Zahra M. Aghajan
Hippocampal Activity in Real and Virtual Environments
Wednesday 15th of April 2015 at 12:00pm
The hippocampus is linked to our ability to form episodic memories by pro-
viding a spatial cognitive map together with the content of experiences.
In rodents, the focus has largely been on the role of hippocampus in the
representation of space but despite decades-long research, the underlying
mechanisms remain unknown. It has been shown that multiple sensory and
motor inputs reach the hippocampus and can modulate its activity. In real
world (RW) environments however, the contributions of these inputs are con-
founded. Thus, to dissociate these contributions and thereby elucidate the
mechanisms of spatial selectivity, we used a virtual reality (VR) setup.
We found comparable levels of hippocampal spatiotemporal selectivity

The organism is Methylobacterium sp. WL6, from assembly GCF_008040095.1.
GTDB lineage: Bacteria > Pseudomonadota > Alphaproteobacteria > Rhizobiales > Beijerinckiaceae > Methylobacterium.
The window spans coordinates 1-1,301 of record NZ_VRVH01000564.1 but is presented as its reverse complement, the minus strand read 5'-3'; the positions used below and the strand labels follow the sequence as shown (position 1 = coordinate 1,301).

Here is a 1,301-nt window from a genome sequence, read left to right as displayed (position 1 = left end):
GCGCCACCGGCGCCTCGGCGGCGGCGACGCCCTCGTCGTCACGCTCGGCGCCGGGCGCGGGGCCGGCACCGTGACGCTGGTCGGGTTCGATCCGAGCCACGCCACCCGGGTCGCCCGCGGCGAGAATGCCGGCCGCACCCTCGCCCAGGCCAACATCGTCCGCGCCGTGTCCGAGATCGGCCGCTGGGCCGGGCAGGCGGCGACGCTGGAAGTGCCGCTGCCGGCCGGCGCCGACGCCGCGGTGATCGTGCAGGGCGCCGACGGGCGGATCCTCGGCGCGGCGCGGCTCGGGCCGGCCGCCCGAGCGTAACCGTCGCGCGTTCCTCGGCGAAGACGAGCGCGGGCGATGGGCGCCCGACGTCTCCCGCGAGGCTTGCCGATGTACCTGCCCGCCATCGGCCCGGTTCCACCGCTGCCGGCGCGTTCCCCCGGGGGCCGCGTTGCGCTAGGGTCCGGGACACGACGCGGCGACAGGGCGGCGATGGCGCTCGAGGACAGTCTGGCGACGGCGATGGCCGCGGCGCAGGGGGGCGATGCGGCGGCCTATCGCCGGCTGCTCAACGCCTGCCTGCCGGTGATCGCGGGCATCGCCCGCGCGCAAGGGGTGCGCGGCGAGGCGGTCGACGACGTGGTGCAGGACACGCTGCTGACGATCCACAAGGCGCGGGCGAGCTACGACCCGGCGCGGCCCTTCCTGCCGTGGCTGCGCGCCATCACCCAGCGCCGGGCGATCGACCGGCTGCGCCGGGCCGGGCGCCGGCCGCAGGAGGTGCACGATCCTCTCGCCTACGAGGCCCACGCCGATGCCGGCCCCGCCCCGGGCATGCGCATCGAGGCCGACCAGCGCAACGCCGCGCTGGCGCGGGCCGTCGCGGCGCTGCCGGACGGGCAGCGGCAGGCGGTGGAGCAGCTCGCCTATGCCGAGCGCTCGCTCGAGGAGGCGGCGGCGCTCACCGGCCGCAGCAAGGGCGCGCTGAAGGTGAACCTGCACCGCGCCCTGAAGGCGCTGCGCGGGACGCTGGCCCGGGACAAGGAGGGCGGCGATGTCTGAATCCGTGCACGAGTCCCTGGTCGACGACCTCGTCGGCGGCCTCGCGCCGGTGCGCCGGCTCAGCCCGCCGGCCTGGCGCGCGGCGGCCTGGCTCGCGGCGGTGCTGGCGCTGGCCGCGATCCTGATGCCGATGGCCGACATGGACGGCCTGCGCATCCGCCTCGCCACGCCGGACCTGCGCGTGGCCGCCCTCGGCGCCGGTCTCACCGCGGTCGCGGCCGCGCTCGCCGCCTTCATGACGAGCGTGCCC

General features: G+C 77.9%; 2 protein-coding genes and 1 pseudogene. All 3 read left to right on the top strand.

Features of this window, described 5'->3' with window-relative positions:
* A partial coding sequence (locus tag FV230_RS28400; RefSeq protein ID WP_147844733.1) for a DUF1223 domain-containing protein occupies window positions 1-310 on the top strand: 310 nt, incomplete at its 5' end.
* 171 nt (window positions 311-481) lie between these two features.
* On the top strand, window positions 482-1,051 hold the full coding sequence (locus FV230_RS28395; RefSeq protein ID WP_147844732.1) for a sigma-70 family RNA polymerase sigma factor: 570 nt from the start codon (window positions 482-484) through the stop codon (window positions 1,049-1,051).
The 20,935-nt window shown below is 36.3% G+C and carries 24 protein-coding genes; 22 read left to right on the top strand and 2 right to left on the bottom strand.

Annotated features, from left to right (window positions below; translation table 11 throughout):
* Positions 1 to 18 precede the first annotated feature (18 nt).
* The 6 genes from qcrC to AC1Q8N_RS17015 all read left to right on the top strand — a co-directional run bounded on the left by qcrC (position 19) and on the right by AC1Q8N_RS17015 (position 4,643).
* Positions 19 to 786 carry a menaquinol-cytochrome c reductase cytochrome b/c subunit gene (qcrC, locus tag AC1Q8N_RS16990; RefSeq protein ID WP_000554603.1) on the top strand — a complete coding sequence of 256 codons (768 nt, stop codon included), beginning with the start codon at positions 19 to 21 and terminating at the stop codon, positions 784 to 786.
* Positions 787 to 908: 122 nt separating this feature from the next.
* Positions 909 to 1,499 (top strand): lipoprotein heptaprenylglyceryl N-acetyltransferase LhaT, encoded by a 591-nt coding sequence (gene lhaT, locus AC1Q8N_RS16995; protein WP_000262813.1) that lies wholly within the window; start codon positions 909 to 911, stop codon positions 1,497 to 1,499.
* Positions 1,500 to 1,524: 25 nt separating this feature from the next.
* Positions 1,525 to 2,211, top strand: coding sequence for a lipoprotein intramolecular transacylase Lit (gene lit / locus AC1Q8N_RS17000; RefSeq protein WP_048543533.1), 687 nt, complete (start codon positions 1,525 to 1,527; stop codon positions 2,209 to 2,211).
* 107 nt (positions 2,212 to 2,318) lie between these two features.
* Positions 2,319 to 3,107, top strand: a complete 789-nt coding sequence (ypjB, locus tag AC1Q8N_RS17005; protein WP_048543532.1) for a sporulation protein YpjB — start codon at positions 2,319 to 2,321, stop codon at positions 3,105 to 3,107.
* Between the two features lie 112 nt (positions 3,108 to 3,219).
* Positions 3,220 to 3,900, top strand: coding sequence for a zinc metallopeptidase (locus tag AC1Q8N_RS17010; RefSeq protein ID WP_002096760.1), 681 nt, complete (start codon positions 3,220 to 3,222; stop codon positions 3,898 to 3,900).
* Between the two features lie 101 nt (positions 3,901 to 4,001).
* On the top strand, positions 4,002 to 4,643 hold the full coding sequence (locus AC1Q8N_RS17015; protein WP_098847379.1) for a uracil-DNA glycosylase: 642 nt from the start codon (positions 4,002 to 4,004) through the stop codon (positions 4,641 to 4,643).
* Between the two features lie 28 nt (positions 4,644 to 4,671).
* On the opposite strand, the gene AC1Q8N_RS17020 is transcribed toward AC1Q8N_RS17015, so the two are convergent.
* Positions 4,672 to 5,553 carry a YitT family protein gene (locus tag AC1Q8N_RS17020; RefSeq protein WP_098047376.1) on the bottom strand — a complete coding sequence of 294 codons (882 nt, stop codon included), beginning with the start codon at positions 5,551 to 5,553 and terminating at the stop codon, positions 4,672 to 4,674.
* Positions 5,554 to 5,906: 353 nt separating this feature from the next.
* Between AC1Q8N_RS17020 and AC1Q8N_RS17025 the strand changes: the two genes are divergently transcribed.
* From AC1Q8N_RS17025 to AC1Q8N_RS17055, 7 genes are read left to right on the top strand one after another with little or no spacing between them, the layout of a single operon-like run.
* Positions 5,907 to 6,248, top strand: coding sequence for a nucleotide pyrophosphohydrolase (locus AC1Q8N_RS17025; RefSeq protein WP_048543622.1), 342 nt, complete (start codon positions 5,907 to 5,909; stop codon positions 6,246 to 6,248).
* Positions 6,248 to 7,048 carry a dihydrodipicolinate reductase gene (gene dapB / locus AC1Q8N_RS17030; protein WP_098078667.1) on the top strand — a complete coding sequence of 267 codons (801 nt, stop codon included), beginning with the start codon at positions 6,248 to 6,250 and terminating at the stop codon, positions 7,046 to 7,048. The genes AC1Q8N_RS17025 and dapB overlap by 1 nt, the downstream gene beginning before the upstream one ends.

on linear tracks in RW and VR. In contrast, during random foraging in
two-dimensions, spatial selectivity was severely diminished in VR. Neverthe-
less, most spikes occurred within 2-s-long hippocampal motifs|with similar
structure to that in RW|within which hippocampal temporal code was in-
tact, demonstrating a decoupling between the spatial and the temporal codes.
Further, additional experiments and analysis revealed signicant directional
selectivity in the hippocampus in RW and VR. Notably, contrary to the im-
pairment of spatial selectivity in VR, the degree of directional selectivity
was identical in both worlds and determined by the angular information con-
tained in the visual cues. Taken together, these results suggest that while
visual cues alone are insucient to generate a stable localized representation
in the spatial domain, they are sucient to elicit|and play a causal role
in|hippocampal directional selectivity.
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